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Fruit flavoured Gin

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We are looking to produce a fruit flavoured gin for the summer.  I am planning on using the compound method to produce a strawberry flavoured gin and don't mind picking up a bit of a pink colour.  Wondering if there are any tips regarding producing this type of gin - filtration requirements, stability of the colour and flavours, sweetening?

Thanks for your help

 

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@Ant  Care must be given to stabilize fruit color. The shade of lovely pink from the strawberry will likely degrade to an ugly shade of yellowish brown rather quickly

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Thanks Mr_Whiskey,  how am I best to stabilize the color?  I have the ability to protect from oxidation during storage and bottling but not sure if there is any other options.

 

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Yeah, that's a sticky wicket.  Stabilization of natural colors is a tough problem without simple solution.  This isn't just in distilled beverages, this is across all food and beverage products.  Find a simple solution to make natural colors as true, bright, and lasting as artificial,  and you'd be a billionaire.

The red in strawberries is because of a class of chemicals called anthocyanins, attached a paper that has good background with some strategies on how to extend shelf-life.

Cortez_et_al-2017-Comprehensive_Reviews_in_Food_Science_and_Food_Safety.pdf

Probably the easiest is going to be ensuring absolutely minimal oxygen exposure, which is going to require you to purge tanks and bottles with CO2 or Nitrogen.  Eliminate all exposure to light.  Store as cool as possible.  Use small amounts of Citric or Lactic acid to drop pH and enhance stability.  EDTA as well, but now you are getting into the realm of needing a food scientist to help develop a protocol.

I've heard red is particularly challenging, since it's so unstable and easily goes from pleasing red to off-putting brown in just a few shades.  Alcohol does nothing to preserve the color.  Cochineal/Carmine used to be the go-to natural red, but even that's got a negative connotation these days (apparently people don't like to eat bugs).  If you've ever eaten a packaged food product with red strawberry puree in it (think strawberry yogurt), you've eaten strawberry puree that used carmine to enhance the color and provide longer-term color stability.  Starbucks strawberry frappucino?  For a long time it was carmine - until people flipped out.  I'd rather eat bugs than artificial red dye, but that's just me.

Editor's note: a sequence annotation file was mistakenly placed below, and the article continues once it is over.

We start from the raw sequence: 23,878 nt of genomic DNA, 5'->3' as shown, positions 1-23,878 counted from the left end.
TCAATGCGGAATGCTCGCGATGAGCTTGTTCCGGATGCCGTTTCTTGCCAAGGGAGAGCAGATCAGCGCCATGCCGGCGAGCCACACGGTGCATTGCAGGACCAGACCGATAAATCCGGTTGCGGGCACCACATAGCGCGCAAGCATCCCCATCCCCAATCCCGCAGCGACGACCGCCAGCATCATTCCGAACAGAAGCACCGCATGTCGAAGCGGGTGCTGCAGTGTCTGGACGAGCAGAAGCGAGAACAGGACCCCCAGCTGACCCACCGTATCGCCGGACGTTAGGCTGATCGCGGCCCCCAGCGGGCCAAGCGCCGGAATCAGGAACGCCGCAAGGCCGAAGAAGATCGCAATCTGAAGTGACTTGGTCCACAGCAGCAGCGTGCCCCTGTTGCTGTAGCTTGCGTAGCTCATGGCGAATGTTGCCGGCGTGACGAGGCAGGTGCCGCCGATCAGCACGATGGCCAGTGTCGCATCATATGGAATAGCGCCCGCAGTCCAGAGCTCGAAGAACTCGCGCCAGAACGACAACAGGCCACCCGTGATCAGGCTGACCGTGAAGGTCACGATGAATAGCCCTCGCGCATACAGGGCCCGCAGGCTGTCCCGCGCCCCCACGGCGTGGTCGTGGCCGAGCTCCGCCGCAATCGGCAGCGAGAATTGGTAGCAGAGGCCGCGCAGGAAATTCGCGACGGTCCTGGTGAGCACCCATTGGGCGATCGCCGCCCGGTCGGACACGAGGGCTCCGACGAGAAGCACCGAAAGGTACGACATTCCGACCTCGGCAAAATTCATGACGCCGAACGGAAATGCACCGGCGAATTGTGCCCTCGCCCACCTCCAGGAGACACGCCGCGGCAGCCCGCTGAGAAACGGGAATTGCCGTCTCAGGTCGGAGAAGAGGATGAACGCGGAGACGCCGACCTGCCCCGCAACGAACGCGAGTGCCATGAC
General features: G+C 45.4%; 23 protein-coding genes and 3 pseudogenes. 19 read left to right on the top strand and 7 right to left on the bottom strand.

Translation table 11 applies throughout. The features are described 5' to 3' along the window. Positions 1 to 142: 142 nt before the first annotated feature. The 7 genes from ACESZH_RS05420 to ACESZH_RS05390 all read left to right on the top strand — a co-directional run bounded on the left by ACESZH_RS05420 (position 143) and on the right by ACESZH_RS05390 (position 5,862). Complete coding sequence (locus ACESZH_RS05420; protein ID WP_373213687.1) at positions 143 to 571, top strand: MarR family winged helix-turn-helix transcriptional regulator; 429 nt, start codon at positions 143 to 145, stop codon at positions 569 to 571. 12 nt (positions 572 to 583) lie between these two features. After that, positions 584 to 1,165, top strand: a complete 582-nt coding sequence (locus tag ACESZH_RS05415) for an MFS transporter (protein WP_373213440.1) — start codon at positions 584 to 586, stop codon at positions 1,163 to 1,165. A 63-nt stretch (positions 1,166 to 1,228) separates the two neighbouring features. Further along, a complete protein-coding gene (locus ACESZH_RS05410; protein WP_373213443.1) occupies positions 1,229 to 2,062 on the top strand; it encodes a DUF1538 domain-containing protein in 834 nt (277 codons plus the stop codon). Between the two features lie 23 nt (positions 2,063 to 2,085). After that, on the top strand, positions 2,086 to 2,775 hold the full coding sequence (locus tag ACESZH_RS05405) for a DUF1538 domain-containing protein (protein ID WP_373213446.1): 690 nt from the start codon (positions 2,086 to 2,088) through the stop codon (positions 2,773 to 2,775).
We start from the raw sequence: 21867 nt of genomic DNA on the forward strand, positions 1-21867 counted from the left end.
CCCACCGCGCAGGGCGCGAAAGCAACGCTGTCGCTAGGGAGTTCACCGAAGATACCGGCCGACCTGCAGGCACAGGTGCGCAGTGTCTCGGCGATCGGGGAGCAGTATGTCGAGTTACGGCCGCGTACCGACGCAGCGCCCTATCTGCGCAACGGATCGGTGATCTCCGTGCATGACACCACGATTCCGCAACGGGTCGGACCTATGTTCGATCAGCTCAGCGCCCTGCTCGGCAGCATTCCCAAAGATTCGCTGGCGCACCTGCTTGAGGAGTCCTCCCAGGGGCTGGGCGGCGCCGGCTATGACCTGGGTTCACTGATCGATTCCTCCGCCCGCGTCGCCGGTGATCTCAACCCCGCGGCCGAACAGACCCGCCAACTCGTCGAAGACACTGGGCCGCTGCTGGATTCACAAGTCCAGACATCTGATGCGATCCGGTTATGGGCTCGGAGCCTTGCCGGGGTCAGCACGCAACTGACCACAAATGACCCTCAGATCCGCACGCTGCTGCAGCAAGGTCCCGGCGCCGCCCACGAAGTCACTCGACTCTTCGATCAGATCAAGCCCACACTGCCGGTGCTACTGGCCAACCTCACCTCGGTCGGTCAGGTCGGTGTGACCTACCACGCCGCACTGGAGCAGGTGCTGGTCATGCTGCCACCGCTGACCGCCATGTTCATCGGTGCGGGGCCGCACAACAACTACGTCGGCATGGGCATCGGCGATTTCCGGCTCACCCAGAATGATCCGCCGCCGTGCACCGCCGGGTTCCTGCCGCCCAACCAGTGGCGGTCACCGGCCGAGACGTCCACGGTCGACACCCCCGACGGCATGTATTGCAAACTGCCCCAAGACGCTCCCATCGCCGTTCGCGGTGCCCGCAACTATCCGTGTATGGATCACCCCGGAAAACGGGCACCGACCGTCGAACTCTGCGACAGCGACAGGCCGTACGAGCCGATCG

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If you *really* want pink.  Consider vapor distilling the strawberry and use a stable commercial carmine for coloring (with label disclosure).  Color is an important part of the experience and enjoyment of eating and drinking.  You can control the color to get exactly what you want, and will better batch consistency.  You would be using all natural products to do it.  This isn't any less artful or craft, in fact I would argue it's even more so.  It'll yield a better product, with a better perception and experience of the product, with better long-term stability, and happier customers.

Why? It's probably going to be easy for you to keep it red on the store shelf, but it's going to go brown in the liquor cabinet at home.  I don't know about you, but I tend to keep bottles around a while.  A consumer that buys a premium product only to find it's gone brown?  Sorry that's not appealing, it's "gross" and it "went bad".  Probably not going to be a repeat buyer.  It's one thing to be able to sell it out of your tasting room, and explain to the customer that the product contains no natural color stabilizers, needs to be kept cool and dark, and consumed as quickly as is reasonable, but you have zero control once that product leaves your hand.  I wouldn't want someone judging me based on a muck-water brown spirit in a bottle, because someone left it in a hot car in the sun for a week.

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